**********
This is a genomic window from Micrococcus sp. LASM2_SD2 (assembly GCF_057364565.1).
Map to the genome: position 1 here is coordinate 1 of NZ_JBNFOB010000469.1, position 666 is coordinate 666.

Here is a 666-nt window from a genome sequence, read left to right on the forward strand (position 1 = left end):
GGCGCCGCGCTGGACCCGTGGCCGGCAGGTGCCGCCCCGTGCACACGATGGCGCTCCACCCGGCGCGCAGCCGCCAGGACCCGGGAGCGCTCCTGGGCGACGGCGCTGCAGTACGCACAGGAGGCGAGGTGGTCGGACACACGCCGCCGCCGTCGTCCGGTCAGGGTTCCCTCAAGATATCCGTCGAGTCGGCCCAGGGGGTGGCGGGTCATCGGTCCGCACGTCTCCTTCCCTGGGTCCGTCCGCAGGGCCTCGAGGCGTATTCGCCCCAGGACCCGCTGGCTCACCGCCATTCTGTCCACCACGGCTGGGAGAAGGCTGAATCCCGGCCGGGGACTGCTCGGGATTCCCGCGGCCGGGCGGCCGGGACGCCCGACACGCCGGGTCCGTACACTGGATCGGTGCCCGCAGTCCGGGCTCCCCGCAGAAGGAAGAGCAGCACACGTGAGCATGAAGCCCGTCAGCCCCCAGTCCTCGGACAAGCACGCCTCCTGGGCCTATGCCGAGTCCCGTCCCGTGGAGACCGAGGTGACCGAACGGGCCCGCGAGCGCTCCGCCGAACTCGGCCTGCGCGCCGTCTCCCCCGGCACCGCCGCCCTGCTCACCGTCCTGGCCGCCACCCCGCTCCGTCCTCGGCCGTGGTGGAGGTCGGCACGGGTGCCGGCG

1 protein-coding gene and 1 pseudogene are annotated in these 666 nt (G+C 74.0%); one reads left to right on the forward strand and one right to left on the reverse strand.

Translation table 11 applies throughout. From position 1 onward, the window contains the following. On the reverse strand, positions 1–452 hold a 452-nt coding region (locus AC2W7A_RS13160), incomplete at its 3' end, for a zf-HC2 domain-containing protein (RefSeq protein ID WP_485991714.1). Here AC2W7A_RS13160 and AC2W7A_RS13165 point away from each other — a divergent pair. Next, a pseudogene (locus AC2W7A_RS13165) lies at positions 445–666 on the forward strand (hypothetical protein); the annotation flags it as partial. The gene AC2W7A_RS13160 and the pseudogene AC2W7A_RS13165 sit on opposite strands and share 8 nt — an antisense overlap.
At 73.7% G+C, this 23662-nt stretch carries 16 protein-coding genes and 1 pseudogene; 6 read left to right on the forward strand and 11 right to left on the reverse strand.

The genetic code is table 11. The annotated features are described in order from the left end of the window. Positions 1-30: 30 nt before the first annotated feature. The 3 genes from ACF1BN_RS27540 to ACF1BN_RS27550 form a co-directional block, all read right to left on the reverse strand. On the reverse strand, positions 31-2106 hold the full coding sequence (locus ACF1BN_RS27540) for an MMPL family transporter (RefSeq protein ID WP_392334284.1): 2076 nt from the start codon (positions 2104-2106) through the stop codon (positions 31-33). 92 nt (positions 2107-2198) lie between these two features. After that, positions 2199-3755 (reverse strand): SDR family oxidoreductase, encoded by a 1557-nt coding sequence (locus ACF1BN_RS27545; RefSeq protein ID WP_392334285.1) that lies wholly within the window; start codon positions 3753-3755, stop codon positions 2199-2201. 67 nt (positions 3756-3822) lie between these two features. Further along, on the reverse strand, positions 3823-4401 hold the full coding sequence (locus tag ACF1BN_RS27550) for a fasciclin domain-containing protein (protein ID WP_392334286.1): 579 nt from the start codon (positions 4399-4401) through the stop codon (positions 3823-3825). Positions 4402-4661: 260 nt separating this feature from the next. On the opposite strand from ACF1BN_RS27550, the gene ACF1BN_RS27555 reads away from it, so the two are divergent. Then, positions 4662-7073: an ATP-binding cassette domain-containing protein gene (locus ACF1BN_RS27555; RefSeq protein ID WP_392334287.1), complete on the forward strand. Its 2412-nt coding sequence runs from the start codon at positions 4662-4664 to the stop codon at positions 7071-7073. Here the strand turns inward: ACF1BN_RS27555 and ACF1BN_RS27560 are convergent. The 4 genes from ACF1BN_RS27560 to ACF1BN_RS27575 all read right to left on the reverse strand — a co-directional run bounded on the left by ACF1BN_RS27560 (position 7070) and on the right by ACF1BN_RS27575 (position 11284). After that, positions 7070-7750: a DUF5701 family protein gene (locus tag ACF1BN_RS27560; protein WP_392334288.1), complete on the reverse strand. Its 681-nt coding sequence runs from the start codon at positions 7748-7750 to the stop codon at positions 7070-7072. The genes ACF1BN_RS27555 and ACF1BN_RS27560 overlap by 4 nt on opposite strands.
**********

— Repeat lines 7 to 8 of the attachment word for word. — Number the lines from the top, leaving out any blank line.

At 73.7% G+C, this 23662-nt stretch carries 16 protein-coding genes and 1 pseudogene; 6 read left to right on the forward strand and 11 right to left on the reverse strand.

The genetic code is table 11. The annotated features are described in order from the left end of the window. Positions 1-30: 30 nt before the first annotated feature. The 3 genes from ACF1BN_RS27540 to ACF1BN_RS27550 form a co-directional block, all read right to left on the reverse strand. On the reverse strand, positions 31-2106 hold the full coding sequence (locus ACF1BN_RS27540) for an MMPL family transporter (RefSeq protein ID WP_392334284.1): 2076 nt from the start codon (positions 2104-2106) through the stop codon (positions 31-33). 92 nt (positions 2107-2198) lie between these two features. After that, positions 2199-3755 (reverse strand): SDR family oxidoreductase, encoded by a 1557-nt coding sequence (locus ACF1BN_RS27545; RefSeq protein ID WP_392334285.1) that lies wholly within the window; start codon positions 3753-3755, stop codon positions 2199-2201. 67 nt (positions 3756-3822) lie between these two features. Further along, on the reverse strand, positions 3823-4401 hold the full coding sequence (locus tag ACF1BN_RS27550) for a fasciclin domain-containing protein (protein ID WP_392334286.1): 579 nt from the start codon (positions 4399-4401) through the stop codon (positions 3823-3825). Positions 4402-4661: 260 nt separating this feature from the next. On the opposite strand from ACF1BN_RS27550, the gene ACF1BN_RS27555 reads away from it, so the two are divergent. Then, positions 4662-7073: an ATP-binding cassette domain-containing protein gene (locus ACF1BN_RS27555; RefSeq protein ID WP_392334287.1), complete on the forward strand. Its 2412-nt coding sequence runs from the start codon at positions 4662-4664 to the stop codon at positions 7071-7073. Here the strand turns inward: ACF1BN_RS27555 and ACF1BN_RS27560 are convergent. The 4 genes from ACF1BN_RS27560 to ACF1BN_RS27575 all read right to left on the reverse strand — a co-directional run bounded on the left by ACF1BN_RS27560 (position 7070) and on the right by ACF1BN_RS27575 (position 11284). After that, positions 7070-7750: a DUF5701 family protein gene (locus tag ACF1BN_RS27560; protein WP_392334288.1), complete on the reverse strand. Its 681-nt coding sequence runs from the start codon at positions 7748-7750 to the stop codon at positions 7070-7072. The genes ACF1BN_RS27555 and ACF1BN_RS27560 overlap by 4 nt on opposite strands.